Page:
“Without context, words and actions have no meaning at all. This is true not only of human communication in words but also of all communication whatsoever, of all mental process, of all mind” [1].

The Communicative Theory of Terminology (CTT), in simple words, is essentially a comprehensive description of how and why terminological units appear in a particular context; and, how these units assist the interlocutors to communicate effectively. The goal of the CTT can be summarized in two main categories:

  1. To produce formal, semantic and functional descriptions of the terminological units in vivo;
  2. To explain their relations with the rest of the units of the linguistic system.

It is focused in particular on mapping out the units that are effectively used by experts in specialized communication. It does this by first identifying the terminological variations in their contexts of use and then works back from these units to identify the characteristics of the texts and the units and the conditions in which lexical units acquire their terminological values. 

It is admitted that variations are essential properties of the communication between experts; and, both terms and concepts must be studied in their dynamic interactions. CTT “conceives its object (i.e., terms) as cognitive units instantiated as lexical units in natural language” [2] and applies a multidimensional view in the observation and analysis of these units. This multidimensional (or so called interdisciplinary) view toward communicative aspects of terms are used to set the basis of any empirical research in a systematic manner. In this sense, CTT focuses on corpus-based terminology and as long as specialists are involved, the methodology holds experts’ insights and specialized values are regarded.

According to M. Teresa Cabré, the creator of the CTT and the winner of some prestigious awards such as “la Medalla al mérito científico” and “Creu de Sant Jordi” and “International Eugen Wüster Prize“, “observation requires a well-defined object and a corpus in which the object can be observed”. In this regard, “corpus must be representative of the real data” [3]. She continues and stresses the role of pre-described objectives in terminological studies and states that:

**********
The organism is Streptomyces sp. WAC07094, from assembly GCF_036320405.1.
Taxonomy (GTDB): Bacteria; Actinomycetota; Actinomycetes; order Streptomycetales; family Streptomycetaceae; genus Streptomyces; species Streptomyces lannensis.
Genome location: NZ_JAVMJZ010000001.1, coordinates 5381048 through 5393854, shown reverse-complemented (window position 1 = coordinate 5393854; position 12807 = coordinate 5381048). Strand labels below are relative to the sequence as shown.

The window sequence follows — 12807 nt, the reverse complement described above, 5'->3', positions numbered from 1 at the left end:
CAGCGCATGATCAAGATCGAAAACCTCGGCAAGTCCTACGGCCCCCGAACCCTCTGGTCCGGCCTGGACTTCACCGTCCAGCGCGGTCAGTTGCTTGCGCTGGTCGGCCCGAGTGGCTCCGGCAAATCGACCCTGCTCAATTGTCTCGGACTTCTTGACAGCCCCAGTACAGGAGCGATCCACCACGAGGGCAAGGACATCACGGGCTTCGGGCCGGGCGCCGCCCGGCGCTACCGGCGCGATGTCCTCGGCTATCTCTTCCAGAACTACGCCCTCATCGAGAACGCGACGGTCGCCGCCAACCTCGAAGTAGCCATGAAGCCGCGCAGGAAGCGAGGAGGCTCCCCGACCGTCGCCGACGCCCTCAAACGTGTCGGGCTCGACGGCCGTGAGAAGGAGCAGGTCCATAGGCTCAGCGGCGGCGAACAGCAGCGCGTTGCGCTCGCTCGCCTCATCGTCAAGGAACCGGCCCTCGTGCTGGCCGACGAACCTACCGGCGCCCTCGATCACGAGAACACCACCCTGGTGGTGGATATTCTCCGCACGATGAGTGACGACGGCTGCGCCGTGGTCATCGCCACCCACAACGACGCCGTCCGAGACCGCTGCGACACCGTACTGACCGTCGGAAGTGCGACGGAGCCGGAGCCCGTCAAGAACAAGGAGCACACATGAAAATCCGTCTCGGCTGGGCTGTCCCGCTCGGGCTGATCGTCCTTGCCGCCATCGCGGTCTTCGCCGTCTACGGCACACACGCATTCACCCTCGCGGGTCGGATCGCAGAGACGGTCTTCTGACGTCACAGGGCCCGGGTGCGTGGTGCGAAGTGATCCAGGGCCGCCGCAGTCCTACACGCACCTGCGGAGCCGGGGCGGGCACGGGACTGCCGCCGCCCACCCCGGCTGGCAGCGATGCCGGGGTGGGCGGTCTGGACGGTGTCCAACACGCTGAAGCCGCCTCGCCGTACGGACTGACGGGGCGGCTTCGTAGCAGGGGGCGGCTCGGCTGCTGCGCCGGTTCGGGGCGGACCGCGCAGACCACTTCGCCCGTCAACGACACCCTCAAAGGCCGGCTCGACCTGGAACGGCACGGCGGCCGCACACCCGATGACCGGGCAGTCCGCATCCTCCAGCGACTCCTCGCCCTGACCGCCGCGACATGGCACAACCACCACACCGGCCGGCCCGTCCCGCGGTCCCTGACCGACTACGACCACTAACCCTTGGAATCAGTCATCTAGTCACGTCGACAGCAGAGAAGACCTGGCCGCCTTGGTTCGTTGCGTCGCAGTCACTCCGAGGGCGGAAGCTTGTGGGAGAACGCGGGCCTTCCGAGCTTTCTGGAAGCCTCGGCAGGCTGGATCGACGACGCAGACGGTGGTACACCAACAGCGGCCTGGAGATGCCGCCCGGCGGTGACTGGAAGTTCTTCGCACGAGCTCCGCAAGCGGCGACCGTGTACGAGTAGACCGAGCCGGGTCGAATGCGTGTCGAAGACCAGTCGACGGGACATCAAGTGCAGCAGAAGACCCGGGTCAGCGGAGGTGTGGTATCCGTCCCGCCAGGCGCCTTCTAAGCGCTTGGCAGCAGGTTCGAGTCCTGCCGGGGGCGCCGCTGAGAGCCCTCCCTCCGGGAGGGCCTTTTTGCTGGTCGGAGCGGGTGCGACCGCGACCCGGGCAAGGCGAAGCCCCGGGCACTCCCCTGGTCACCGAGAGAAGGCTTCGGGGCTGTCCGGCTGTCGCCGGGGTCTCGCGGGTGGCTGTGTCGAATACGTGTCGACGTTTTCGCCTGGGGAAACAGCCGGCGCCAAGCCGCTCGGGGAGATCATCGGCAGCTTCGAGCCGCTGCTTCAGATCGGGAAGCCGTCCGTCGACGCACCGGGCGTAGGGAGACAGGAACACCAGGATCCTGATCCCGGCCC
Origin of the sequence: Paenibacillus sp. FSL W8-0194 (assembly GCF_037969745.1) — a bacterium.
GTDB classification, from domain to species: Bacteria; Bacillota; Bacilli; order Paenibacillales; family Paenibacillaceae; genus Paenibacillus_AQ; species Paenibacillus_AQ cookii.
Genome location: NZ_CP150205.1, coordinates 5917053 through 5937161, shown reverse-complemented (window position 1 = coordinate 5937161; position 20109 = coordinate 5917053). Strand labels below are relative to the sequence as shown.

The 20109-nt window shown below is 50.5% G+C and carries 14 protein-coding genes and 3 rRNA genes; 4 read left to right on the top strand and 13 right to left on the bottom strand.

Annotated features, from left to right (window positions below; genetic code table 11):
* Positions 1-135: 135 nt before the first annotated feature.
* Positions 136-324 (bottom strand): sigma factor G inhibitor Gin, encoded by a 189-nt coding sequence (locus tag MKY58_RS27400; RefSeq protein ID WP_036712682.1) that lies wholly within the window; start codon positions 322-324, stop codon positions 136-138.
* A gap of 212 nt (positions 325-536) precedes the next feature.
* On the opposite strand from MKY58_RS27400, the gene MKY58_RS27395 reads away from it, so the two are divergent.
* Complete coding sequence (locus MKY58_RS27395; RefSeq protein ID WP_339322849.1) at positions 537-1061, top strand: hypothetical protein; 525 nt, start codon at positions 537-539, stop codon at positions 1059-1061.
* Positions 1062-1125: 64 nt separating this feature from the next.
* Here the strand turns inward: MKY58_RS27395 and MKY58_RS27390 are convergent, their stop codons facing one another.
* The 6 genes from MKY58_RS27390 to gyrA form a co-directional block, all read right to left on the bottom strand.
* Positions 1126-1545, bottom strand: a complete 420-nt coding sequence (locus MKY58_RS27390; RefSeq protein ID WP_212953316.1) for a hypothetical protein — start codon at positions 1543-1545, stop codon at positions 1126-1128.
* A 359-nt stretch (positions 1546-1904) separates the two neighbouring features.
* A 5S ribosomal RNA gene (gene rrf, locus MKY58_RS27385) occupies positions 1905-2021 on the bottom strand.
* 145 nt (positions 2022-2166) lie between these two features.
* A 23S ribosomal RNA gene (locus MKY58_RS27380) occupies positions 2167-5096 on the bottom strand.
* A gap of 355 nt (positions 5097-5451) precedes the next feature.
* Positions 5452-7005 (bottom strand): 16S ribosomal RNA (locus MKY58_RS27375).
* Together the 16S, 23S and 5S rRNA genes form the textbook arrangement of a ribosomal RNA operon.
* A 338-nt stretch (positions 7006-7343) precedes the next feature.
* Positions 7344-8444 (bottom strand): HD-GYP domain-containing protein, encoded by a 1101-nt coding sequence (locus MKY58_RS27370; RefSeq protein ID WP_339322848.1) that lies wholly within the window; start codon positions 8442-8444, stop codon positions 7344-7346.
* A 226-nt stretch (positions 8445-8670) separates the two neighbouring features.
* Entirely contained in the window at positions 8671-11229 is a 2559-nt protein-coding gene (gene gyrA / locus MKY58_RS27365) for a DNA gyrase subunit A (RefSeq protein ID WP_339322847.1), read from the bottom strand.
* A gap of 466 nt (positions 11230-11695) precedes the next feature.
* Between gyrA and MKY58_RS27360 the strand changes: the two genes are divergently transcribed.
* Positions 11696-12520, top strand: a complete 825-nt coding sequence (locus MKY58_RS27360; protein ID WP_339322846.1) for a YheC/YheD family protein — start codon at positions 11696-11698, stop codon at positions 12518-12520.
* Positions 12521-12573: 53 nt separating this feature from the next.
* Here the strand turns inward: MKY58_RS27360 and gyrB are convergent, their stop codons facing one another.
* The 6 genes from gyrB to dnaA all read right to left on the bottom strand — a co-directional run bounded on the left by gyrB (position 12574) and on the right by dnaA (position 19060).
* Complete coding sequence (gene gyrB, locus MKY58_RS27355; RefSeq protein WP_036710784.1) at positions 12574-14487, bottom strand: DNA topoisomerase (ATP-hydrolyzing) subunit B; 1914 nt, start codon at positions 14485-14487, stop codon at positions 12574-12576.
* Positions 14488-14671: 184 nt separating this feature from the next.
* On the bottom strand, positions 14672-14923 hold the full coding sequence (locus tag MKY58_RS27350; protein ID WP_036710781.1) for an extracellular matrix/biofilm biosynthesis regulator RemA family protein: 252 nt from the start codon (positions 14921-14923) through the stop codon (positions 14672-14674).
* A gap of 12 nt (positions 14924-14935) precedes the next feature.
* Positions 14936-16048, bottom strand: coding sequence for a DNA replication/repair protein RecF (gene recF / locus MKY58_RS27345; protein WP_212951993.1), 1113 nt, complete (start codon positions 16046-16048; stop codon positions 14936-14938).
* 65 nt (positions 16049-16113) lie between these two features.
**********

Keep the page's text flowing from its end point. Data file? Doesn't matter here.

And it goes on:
[…] observing requires to know well what one wants to observe, that is to say, to have a series of prior ideas about the object, either in the form of presuppositions or in the context of a well-constructed theory.

Some other researchers have also discussed the importance of the context in terminological studies. Dubuc and Lauriston (1997) put the emphasis on the role of context inasmuch as the existence of a term is conditioned by its function in the context. They describe that “in order for a term to exist, it must not only have a recognizable form that is lexicalized to at least some minimal extent, but it must also belong specifically to or be closely associated with (classified in) some field of application. Contexts are important to terminology with respect to the relationship of a term with its field of application” [4].

A universal feature of information systems (what the receiver is expected to do) is made up of: the communication, the background and pre-programmed responses of the recipient, and the situation (We call these last two the internal and external contexts.). “Edward T. Hall” [5]

Context plays an important role in disambiguation of meanings and comprehension of the precise meaning of words. In the area of applied linguistics, understanding the context is an important task. Faber and León-Araúz (2016) believe that “specialized knowledge units or terms acquire their meaning in context” [6].

Through this approach to context the precise link between terms and the contextual functions of them can be fully understood. This leads to better perception of dynamicity of terminological units wherein a detailed understanding of how variations actually happen is of the highest importance. It also leads to a better understanding of the diachronic evolutions of terms, comparing the use of variations and their diversity for certain concepts that goes beyond the mere identification of terms.

It is worth noting that a better understanding of how terms are applied in various contexts, terminological representations and the mechanisms of contextual interactions will lead to innovative systems of terminology and knowledge management as well.


Bibliography:

[1] Bateson, Gregory (1988). Mind and Nature. Bantam Books.

[2] Cabré, M. Teresa; Montané, M. Amor,  Nazar, Rogelio (2012). “Corpus-based Terminology Processing”. Workshop session of the Terminology and Knowledge Engineering Conference (TKE 2012). Universidad Politécnica in Madrid. Available at: http://terminus.iula.upf.edu/tke2012/ [accessed on Feb. 15th 2017] 

[3] Cabré, M. Teresa (2012). “Disciplinarisation de la terminologie : contribution de la linguistique”. Les dossiers de HEL : la disciplinarisation des savoirs linguistiques. Histoire et Epistémologie [supplément électronique à la revue Histoire Epistémologie Langage] 5. París: SHESL. ISSN 1638-1580

[4] Dubuc Robert, Lauriston Andy. (1997). “Terms and contexts,” in Handbook of Terminology Management, eds Wright S. E., Budin G., editors. (Amsterdam: John Benjamins; ), 80–87.

[5] Hall, Edward T. (1977). Beyond Culture. Anchor Books.

[6] Faber, Pamela, & León-Araúz, Pilar. (2016). Specialized knowledge representation and the parameterization of context. Frontiers in psychology, Vol. 7.

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